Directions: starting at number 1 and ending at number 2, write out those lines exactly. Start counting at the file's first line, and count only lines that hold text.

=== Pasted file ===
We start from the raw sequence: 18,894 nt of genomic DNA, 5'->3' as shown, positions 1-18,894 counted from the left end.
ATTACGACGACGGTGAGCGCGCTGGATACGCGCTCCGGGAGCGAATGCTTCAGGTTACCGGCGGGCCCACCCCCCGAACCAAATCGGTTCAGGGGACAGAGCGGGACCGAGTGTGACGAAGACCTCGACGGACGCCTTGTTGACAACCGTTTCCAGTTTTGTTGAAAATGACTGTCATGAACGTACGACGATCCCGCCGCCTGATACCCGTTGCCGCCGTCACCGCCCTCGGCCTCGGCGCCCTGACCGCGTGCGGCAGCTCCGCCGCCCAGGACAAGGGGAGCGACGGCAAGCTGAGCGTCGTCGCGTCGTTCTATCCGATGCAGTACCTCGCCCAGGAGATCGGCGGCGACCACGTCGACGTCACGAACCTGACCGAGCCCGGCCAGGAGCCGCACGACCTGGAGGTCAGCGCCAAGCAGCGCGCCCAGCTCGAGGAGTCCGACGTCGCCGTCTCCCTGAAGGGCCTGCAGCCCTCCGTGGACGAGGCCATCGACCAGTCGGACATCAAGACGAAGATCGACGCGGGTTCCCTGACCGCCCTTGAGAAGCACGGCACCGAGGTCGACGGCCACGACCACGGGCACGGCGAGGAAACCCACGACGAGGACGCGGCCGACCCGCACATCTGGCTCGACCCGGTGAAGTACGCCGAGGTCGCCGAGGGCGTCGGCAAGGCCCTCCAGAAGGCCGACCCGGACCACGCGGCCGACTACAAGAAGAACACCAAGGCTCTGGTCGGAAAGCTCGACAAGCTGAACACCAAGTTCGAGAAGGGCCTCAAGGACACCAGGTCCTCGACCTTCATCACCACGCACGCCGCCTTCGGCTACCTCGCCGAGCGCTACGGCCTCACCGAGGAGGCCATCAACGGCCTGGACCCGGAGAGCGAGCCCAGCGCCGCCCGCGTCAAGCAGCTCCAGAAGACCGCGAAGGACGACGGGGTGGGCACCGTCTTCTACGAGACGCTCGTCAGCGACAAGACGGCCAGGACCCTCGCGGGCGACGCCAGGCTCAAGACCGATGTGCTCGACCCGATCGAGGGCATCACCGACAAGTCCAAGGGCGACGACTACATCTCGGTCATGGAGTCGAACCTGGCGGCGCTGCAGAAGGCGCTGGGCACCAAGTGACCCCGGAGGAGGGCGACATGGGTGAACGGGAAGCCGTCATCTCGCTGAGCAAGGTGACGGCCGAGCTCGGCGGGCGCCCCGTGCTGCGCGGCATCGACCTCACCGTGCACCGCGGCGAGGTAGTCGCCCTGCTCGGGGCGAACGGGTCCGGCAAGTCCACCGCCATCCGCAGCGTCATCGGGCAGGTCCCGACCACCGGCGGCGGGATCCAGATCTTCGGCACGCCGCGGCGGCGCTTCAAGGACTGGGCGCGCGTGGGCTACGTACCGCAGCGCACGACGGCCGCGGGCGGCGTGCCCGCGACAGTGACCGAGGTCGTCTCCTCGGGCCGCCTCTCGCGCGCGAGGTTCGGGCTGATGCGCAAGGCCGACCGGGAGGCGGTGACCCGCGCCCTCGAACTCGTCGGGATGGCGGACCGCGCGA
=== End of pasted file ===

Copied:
We start from the raw sequence: 18,894 nt of genomic DNA, 5'->3' as shown, positions 1-18,894 counted from the left end.
ATTACGACGACGGTGAGCGCGCTGGATACGCGCTCCGGGAGCGAATGCTTCAGGTTACCGGCGGGCCCACCCCCCGAACCAAATCGGTTCAGGGGACAGAGCGGGACCGAGTGTGACGAAGACCTCGACGGACGCCTTGTTGACAACCGTTTCCAGTTTTGTTGAAAATGACTGTCATGAACGTACGACGATCCCGCCGCCTGATACCCGTTGCCGCCGTCACCGCCCTCGGCCTCGGCGCCCTGACCGCGTGCGGCAGCTCCGCCGCCCAGGACAAGGGGAGCGACGGCAAGCTGAGCGTCGTCGCGTCGTTCTATCCGATGCAGTACCTCGCCCAGGAGATCGGCGGCGACCACGTCGACGTCACGAACCTGACCGAGCCCGGCCAGGAGCCGCACGACCTGGAGGTCAGCGCCAAGCAGCGCGCCCAGCTCGAGGAGTCCGACGTCGCCGTCTCCCTGAAGGGCCTGCAGCCCTCCGTGGACGAGGCCATCGACCAGTCGGACATCAAGACGAAGATCGACGCGGGTTCCCTGACCGCCCTTGAGAAGCACGGCACCGAGGTCGACGGCCACGACCACGGGCACGGCGAGGAAACCCACGACGAGGACGCGGCCGACCCGCACATCTGGCTCGACCCGGTGAAGTACGCCGAGGTCGCCGAGGGCGTCGGCAAGGCCCTCCAGAAGGCCGACCCGGACCACGCGGCCGACTACAAGAAGAACACCAAGGCTCTGGTCGGAAAGCTCGACAAGCTGAACACCAAGTTCGAGAAGGGCCTCAAGGACACCAGGTCCTCGACCTTCATCACCACGCACGCCGCCTTCGGCTACCTCGCCGAGCGCTACGGCCTCACCGAGGAGGCCATCAACGGCCTGGACCCGGAGAGCGAGCCCAGCGCCGCCCGCGTCAAGCAGCTCCAGAAGACCGCGAAGGACGACGGGGTGGGCACCGTCTTCTACGAGACGCTCGTCAGCGACAAGACGGCCAGGACCCTCGCGGGCGACGCCAGGCTCAAGACCGATGTGCTCGACCCGATCGAGGGCATCACCGACAAGTCCAAGGGCGACGACTACATCTCGGTCATGGAGTCGAACCTGGCGGCGCTGCAGAAGGCGCTGGGCACCAAGTGACCCCGGAGGAGGGCGACATGGGTGAACGGGAAGCCGTCATCTCGCTGAGCAAGGTGACGGCCGAGCTCGGCGGGCGCCCCGTGCTGCGCGGCATCGACCTCACCGTGCACCGCGGCGAGGTAGTCGCCCTGCTCGGGGCGAACGGGTCCGGCAAGTCCACCGCCATCCGCAGCGTCATCGGGCAGGTCCCGACCACCGGCGGCGGGATCCAGATCTTCGGCACGCCGCGGCGGCGCTTCAAGGACTGGGCGCGCGTGGGCTACGTACCGCAGCGCACGACGGCCGCGGGCGGCGTGCCCGCGACAGTGACCGAGGTCGTCTCCTCGGGCCGCCTCTCGCGCGCGAGGTTCGGGCTGATGCGCAAGGCCGACCGGGAGGCGGTGACCCGCGCCCTCGAACTCGTCGGGATGGCGGACCGCGCGA